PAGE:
|Rapid Assessment Procedures: Qualitative Methodologies for Planning and Evaluation of Health Related Programmes (International Nutrition Foundation for Developing Countries - INFDC, 1992, 528 pages)|
|Section III: Community participation and rapid rural appraisal (RRA)|
|29. Rapid appraisal to assess community health needs: A focus on the urban poor|
By Susan Rifkin, Hugh Annett and Iraj
Susan Rifkin is a professor at the Institute of Tropical Hygiene, University of Heidelberg. Dr. Hugh Annett is with the Department of International Community Health at the Liverpool School of Tropical Medicine and Dr. I. Tabibzadeh is with the National Health Systems and Policies Division of the World Health Organization in Geneva.
This paper considers some rapid appraisal techniques from an organizational perspective and how they are used to develop a more rapid form of data gathering for use in urban areas. The paper lays out a series of specific steps which were tried in several circumstances with assistance from WHO. Of interesting note is the report that these guidelines were found useful in Bangladesh, Tanzania and also in an urban area near Liverpool in the U.K.
The success of this approach will be further judged by its use, particularly if other researchers continue to be self-critical and document issues related to their work. - Eds.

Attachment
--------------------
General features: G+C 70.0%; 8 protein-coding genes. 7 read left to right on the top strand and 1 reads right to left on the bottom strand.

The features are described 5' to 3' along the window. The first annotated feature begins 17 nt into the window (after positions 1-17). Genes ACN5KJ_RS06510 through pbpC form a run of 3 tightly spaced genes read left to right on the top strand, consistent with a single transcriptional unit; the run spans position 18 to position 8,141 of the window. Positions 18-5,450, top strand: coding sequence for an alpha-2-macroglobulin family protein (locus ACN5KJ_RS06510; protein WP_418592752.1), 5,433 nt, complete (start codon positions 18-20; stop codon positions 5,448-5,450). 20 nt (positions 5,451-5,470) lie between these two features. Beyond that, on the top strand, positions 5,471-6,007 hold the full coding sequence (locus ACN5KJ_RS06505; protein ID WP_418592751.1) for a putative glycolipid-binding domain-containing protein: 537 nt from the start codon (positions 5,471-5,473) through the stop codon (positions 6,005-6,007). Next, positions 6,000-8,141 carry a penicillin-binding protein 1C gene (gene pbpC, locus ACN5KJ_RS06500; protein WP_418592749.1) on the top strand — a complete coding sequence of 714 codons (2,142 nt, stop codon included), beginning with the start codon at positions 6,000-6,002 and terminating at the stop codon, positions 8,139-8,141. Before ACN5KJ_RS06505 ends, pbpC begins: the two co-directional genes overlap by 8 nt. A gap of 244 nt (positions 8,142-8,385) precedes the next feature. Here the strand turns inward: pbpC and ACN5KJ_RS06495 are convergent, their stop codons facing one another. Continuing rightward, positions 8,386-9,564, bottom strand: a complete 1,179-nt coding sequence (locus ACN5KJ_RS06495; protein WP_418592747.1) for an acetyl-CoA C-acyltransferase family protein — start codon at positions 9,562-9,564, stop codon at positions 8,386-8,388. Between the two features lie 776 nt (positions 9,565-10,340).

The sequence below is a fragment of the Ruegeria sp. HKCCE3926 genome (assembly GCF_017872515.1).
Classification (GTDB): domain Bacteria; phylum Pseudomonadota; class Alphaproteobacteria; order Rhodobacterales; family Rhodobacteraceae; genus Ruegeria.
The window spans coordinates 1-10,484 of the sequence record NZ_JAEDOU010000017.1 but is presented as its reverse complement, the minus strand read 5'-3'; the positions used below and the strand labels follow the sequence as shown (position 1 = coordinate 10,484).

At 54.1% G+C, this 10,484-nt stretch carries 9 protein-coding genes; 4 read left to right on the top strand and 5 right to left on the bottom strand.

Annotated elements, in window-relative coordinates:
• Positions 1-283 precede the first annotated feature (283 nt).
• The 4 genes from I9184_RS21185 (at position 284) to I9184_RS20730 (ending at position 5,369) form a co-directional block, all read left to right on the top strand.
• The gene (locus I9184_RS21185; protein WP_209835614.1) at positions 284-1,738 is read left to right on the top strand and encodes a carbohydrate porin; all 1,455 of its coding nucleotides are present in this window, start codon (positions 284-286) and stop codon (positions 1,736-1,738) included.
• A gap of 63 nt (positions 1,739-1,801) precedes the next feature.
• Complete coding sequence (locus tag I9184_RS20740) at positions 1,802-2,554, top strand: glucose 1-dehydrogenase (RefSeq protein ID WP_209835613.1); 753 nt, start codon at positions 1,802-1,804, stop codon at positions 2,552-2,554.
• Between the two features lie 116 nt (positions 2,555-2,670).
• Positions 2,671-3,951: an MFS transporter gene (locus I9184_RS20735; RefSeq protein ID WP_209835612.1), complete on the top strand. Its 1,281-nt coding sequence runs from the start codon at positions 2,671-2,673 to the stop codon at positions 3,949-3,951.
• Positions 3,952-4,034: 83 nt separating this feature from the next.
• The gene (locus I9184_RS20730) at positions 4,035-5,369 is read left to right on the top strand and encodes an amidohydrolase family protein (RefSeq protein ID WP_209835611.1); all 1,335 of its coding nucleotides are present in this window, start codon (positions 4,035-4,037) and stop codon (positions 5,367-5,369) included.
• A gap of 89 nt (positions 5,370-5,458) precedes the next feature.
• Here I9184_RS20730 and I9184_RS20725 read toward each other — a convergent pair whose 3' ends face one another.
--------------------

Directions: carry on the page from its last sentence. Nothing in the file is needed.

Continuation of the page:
ONE OF THE major problems for planners is collecting data on which to base programme design. In the health field, national and local plans have often been tenuous, as data are either non-existent or too unreliable. This is particularly true in developing countries because of the scarcity of data collection infrastructures and the lack of professionals to collate and analyze the data. It is even more difficult to overcome this problem of scarce data in urban squatter and slum areas where migration leads to unstable populations and lack of legal land ownership, making people very reluctant to "stand up and be counted."
Data collection is also complicated by the fact that it is often an expensive and timeconsuming exercise; baseline surveys usually take several months to complete and twice as long to analyze. As a result, planners cannot wait for the information and it is left on the shelves to collect dust.
Many planners have sought ways to overcome these problems. One such method for collecting information about agricultural practices in rural areas in developing countries was developed in the 1970s. Known as rapid appraisal (RA), its purpose was to collect data quickly in order to deploy resources to those in greatest need. The original RA methodology focused on rural areas. However, the Urban Health Programme of the World Health Organization developed a draft RA methodology for data collection in urban poor areas. This draft was tested in an eight-day workshop at the Municipal Council, Mbeya, Tanzania, to plan interventions for improving the health situation. The results of this field testing, as well as other national experiences applicable to this methodology, were incorporated and printed by WHO in a document entitled, "Improving Urban Health: Guidelines for Rapid Appraisal to Assess Community Health Needs: A focus on health improvements for low-income urban areas."
The purpose of this paper is to introduce this methodology by briefly describing the eight-day workshop, the application of the methodology in other national experiences and to identify its strengths and weaknesses.